When starting karting there are so many things to learn , and if you are not mechanically inclined some of it can be rather obscure. Following are some useful tips that have served my customers well over the years. From local club racers all the way up to multiple times Australian Champions, all of them get a grasp of the little things that you need to know how to do to be able to enjoy any day at the racetrack.
Simple one first , the front-most floortray bolts need to be facing upwards. The picture shows the result of a bent floortray , and its mounting tab, if the bolt extends down by being a bit long or if the nut and washer are so thick they contact the ground. The worst outcome is the flootray tabs will break off, either from repeated contact of the bolt with the track, or from being bent back straight again once too often.
Chain tension needs to be equal to the up and down of 2 widths of your chain. With clutches fitted to almost all karts now, the chain cannot be pulled so tight that it causes the clutch drum to be tilted one way which is what happens if there is not enough slack in the chain.
Cut a 12”/300mm steel rule down to 240mm long to allow it to be used as a straightedge to align your chain and sprockets. This is a simple solution to a difficult job, and will only cost a few dollars. There is not enough distance between the front and rear sprockets, or inside the chainguard, to allow a full 300mm rule in there, and the 240mm long one will still be useful for other jobs on the kart.
Remove the washers under socket head bolts that are used to clamp alloy hubs and sprocket or brake disc carriers. This is a cure for a problem that does not show up for a little while, but every time the pinch bolt is tightened on a hub the small washer gets distorted. After a while its ID will shrink so that it then becomes threaded to the size of the bolt which means the bolt is tightened up to the steel washer as much or more than it is into the hub. The next problem arises once the washer has been squeezed still more, the OD will increase and then put outward pressure on the hub and even cut into it causing it to split and eventually break. There is generally not a lot of meat on the outer side of a pinch bolt so the hub is weaker in that area and will be cracked by the pressure.
Loosen off the brake rod clevises so that they can ‘rotate’ freely on the levers. On some karts there is just a pin and a spring clip holding the brake rod onto the pedal and/or master cylinder levers that the clevis is able to rotate on, but if you use a bolt and nyloc nut the bolt needs to be able to rotate. When the brake pedal is pushed down, if the clevises at either end are bolted up tight they are not going to want to return after the pressure is let off the pedal. A driver’s foot is very strong so it will always push the brake on, but the release relies on very weak pad return springs, or even just the suction of the seals on a self-adjusting caliper.
All fuel lines need to be clipped in place, and at both ends. This can be done by tie-wire, cable ties or even proper clamps. Yes that is what the rules say , but you may say what could go wrong if it is not ?? You might ask the Aussie who lost a world final in Europe many years ago when his unsecured fuel line simply fell off his carb on the last lap while he was leading the race, only to stop and not finish at all !! This is the one thing that should top any preparation list.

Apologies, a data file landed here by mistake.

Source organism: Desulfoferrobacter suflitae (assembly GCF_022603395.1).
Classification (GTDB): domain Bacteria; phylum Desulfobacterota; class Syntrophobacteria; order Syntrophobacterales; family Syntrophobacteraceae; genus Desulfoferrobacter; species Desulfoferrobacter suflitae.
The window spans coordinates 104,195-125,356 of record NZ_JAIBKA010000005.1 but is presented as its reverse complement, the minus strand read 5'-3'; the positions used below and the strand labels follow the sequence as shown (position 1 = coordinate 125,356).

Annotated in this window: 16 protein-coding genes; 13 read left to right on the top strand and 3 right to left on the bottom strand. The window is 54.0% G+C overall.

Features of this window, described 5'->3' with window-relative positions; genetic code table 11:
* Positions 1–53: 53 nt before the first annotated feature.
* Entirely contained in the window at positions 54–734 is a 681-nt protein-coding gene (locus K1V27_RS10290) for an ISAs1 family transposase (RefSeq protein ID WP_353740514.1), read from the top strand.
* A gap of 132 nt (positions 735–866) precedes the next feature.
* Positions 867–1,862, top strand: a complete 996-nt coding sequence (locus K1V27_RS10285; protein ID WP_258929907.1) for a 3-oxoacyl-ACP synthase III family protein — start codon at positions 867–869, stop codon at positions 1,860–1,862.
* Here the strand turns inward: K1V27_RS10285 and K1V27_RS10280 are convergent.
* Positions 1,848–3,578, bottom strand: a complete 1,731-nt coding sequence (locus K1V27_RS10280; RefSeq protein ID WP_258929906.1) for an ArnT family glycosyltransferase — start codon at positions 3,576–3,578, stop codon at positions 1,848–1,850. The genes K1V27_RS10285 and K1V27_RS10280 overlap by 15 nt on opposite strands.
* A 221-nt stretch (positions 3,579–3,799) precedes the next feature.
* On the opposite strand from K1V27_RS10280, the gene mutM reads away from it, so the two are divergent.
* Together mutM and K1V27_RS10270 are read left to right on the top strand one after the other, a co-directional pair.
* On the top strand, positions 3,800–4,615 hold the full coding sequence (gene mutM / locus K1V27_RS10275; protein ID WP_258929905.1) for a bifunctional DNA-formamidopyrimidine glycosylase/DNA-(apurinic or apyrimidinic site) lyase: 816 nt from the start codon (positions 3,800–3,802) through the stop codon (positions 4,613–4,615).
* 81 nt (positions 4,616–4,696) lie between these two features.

All overflow bottles need to be vented, either with a hole in the cap or in the top of the bottle. This sounds obvious, but with everyone assuming the plastic bottle they bought off the shelf was already prepared for just that job, it may not be. Do not assume it is already vented, check it. And if you lose a cap and replace it, check if that needs drilling.
Drill a 25mm to 30mm diameter hole in your floortray
below the lower steering column fixing nut. This can be the single most
difficult job to perform in a hurry on a kart, replacing a bent steering column
at a racetrack after an incident is a tough one. The nut needs to be accessed
from below and to have to remove the floortray because there is no access will
just waste so much more time. Put a sticker over it if you must hide the hole.
Drill one or two drain holes in the bottom of the seat. These can be 8mm or so diameter and they are simply to let the water out on a rainy day. The driver will not drown in there, but no point in having him swimming in it.
Undo all of the nuts and bolts and “stuff” on your kart at some time, at home or in the workshop away from the racetrack. It does not have to be everything all at the same time, do it over a period of weeks or months. This ensures that the nuts and bolts are not rusted in place, or that the heads of bolts have enough depth to allow a spanner or allen-key to actually grab and undo or tighten them. Half worn off “things” beneath the kart are not noticed and bother no-one, but when you must remove anything in a hurry you trust that they will move. At a racetrack you do not have the range of tools to take 3 goes to grab a bent or rusty bolt, so checking all over the kart each few months can save you from an impossible situation just when you have no time to be messing around.
Our kart Products Catalog pages have changed --
...... we have one .PDF file with all of our kart parts and accessories, wheels, rims, tyres, oils all included. Download it here
.... and individual pages for all of the different engines and their parts ........
....... Rotax Max ......... IAME KA100 ......... IAME X30 ......... Vortex MiniRok ............